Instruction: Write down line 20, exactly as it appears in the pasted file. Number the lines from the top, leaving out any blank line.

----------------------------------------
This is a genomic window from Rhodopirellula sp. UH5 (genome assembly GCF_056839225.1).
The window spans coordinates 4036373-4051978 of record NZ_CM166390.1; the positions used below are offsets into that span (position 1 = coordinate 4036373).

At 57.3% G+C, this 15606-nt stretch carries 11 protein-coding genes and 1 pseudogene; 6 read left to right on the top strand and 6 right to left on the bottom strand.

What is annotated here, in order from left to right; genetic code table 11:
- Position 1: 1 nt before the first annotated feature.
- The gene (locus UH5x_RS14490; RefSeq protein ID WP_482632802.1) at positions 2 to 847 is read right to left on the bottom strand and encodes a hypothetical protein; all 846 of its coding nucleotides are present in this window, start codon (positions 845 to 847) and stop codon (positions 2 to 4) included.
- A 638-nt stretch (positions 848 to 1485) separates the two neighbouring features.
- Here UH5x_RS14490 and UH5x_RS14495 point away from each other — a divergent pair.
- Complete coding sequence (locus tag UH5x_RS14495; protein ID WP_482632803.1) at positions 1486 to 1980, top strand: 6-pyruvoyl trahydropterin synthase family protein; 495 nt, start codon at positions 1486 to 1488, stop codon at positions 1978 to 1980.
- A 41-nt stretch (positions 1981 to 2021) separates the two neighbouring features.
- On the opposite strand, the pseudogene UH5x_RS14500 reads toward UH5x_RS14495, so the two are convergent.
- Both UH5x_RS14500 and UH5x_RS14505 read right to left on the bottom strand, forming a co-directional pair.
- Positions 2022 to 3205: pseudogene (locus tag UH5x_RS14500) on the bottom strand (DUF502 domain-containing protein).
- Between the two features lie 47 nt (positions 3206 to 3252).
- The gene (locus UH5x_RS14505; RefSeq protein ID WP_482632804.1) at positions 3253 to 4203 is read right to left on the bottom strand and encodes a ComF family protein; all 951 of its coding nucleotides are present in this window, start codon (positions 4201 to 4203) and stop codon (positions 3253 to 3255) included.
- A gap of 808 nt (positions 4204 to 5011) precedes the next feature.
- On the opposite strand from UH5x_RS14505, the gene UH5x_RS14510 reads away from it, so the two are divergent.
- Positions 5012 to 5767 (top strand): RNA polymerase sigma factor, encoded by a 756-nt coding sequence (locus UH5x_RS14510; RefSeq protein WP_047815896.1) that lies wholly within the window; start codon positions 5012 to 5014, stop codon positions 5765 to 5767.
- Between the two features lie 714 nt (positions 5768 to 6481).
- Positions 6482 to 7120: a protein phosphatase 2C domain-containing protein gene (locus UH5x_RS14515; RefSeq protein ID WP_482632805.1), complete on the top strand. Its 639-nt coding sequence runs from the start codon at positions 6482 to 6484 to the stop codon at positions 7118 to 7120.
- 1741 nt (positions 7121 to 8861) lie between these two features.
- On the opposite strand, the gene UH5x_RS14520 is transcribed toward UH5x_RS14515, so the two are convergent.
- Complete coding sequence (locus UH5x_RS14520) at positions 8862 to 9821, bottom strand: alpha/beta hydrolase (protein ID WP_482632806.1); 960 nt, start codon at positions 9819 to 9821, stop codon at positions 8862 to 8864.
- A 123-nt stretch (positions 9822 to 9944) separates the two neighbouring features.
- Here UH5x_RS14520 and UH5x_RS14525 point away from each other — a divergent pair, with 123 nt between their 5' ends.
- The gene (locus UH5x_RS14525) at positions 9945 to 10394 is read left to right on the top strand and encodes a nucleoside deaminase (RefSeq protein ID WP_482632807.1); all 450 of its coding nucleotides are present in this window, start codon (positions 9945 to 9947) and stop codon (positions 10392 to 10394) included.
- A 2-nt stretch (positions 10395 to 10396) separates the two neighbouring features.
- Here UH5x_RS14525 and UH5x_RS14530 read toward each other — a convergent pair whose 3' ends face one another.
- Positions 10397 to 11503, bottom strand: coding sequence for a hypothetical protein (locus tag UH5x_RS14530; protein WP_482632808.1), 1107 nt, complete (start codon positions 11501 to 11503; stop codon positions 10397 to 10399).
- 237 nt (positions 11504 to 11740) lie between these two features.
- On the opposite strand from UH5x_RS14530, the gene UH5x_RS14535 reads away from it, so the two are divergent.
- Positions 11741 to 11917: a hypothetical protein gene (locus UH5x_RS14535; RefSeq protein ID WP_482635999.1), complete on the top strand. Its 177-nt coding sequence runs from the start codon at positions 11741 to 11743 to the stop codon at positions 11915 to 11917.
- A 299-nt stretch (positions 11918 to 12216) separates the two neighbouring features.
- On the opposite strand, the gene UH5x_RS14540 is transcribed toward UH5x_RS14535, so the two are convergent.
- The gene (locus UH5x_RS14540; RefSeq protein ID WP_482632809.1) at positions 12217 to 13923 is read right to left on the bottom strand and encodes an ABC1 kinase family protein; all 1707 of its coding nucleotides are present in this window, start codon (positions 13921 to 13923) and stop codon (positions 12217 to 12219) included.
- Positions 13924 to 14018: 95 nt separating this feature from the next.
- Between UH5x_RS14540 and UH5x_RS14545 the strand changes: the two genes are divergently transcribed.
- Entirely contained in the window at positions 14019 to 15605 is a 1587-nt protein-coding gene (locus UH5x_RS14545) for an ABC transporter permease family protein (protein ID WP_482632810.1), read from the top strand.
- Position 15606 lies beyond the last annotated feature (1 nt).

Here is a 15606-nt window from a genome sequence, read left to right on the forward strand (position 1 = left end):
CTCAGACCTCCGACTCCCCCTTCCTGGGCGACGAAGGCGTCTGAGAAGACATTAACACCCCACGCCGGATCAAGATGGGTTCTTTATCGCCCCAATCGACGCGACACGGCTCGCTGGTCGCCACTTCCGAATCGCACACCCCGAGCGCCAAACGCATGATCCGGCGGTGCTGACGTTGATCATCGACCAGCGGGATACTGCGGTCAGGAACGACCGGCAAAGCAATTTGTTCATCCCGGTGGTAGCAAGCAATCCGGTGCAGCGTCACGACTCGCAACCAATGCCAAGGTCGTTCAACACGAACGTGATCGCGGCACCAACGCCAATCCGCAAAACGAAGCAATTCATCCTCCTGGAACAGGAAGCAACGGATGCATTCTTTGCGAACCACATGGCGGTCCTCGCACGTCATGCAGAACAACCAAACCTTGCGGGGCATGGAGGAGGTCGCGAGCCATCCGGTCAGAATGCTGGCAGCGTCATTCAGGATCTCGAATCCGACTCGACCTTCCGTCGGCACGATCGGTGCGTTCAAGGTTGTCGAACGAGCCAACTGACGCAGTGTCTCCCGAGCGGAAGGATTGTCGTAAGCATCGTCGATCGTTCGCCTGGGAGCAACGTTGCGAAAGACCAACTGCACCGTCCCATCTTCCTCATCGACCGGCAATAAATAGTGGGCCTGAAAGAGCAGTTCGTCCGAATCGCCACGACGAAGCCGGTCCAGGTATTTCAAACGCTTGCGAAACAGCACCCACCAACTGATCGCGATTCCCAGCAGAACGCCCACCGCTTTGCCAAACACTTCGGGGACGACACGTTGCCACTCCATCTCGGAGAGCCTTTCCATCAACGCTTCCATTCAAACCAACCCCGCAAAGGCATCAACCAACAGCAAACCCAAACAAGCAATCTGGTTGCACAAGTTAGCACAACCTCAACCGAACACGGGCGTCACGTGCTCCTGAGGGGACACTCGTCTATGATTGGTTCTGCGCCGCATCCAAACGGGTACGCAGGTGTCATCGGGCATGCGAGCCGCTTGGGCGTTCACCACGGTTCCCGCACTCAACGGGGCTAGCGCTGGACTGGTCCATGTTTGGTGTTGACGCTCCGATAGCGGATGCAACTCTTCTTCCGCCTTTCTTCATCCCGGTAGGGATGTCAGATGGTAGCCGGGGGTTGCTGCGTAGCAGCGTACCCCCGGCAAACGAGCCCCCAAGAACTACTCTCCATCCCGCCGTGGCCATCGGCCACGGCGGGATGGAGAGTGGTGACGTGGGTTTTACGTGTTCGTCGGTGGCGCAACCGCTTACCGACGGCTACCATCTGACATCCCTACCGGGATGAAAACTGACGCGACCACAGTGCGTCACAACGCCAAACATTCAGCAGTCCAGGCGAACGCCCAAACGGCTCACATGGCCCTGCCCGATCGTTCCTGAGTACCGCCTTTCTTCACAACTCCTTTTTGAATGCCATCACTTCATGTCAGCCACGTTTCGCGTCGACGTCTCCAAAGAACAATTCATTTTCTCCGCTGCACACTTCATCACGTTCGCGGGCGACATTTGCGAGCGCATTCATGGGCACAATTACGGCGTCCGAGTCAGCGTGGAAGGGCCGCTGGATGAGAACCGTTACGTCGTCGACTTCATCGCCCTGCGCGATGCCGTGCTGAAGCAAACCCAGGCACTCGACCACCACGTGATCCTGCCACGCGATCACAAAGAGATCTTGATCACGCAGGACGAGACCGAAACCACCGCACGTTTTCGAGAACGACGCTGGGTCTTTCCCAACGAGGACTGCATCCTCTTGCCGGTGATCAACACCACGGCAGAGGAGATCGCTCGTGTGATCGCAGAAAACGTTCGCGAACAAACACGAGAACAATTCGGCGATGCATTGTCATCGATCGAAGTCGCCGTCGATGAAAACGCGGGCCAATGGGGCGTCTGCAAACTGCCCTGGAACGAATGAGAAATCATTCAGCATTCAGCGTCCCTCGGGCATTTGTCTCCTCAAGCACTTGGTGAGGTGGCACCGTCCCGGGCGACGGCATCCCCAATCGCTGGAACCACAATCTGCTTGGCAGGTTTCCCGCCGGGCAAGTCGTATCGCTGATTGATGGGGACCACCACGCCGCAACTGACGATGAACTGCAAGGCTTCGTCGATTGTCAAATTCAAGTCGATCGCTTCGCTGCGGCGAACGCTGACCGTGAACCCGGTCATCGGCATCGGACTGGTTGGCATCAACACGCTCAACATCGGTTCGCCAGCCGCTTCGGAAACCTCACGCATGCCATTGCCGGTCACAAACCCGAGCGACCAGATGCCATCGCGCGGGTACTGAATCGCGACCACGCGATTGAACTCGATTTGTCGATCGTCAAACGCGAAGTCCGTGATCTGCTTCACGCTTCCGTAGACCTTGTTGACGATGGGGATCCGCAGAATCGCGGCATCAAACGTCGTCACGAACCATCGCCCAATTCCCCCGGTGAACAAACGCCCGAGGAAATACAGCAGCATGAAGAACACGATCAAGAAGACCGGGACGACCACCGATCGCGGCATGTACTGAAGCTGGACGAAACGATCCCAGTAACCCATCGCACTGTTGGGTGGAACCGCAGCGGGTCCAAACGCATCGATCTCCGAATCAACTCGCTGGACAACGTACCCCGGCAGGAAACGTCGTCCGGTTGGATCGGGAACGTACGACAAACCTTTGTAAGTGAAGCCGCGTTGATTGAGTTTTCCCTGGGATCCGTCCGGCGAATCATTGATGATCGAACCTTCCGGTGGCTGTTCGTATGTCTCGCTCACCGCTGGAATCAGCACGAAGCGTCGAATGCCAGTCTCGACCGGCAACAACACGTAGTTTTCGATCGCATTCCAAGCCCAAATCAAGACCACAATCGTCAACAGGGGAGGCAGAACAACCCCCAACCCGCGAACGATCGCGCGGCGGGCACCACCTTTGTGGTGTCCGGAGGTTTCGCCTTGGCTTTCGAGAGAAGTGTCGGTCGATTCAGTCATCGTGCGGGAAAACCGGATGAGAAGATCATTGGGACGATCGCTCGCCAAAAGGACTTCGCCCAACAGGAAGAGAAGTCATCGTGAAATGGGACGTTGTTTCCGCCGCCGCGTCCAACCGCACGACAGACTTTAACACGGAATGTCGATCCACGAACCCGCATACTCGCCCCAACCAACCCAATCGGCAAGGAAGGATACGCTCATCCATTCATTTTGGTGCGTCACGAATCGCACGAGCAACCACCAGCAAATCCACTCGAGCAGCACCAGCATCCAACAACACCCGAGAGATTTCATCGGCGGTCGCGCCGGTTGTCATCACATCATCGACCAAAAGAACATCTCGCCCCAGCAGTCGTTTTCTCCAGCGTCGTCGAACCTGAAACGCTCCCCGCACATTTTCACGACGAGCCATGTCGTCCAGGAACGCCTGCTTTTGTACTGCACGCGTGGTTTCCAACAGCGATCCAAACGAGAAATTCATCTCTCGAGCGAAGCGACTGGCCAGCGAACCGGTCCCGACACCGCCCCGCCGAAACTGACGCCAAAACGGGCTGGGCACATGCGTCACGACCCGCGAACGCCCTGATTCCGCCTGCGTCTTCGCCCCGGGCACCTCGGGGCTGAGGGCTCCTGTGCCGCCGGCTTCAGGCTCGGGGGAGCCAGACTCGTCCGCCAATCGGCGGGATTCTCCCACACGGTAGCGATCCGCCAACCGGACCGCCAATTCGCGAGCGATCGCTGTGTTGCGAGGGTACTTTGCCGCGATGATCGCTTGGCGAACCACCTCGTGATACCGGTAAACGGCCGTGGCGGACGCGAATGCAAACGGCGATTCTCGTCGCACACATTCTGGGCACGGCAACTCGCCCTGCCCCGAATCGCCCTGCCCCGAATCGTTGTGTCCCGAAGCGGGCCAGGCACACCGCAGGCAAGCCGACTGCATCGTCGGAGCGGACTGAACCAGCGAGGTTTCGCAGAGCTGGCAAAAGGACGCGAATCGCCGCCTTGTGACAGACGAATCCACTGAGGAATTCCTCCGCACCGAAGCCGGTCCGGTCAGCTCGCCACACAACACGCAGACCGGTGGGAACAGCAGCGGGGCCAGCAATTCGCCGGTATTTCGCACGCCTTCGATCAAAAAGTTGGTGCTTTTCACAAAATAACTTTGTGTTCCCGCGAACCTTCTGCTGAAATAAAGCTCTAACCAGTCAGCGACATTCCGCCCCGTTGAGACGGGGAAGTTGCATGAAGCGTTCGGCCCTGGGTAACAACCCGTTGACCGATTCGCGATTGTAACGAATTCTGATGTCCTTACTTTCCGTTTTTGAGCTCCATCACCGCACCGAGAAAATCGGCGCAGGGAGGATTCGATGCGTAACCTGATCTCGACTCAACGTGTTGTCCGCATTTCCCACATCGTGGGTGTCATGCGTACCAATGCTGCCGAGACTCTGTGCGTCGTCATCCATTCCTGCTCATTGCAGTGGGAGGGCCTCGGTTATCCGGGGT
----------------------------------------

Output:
- Positions 6482 to 7120: a protein phosphatase 2C domain-containing protein gene (locus UH5x_RS14515; RefSeq protein ID WP_482632805.1), complete on the top strand. Its 639-nt coding sequence runs from the start codon at positions 6482 to 6484 to the stop codon at positions 7118 to 7120.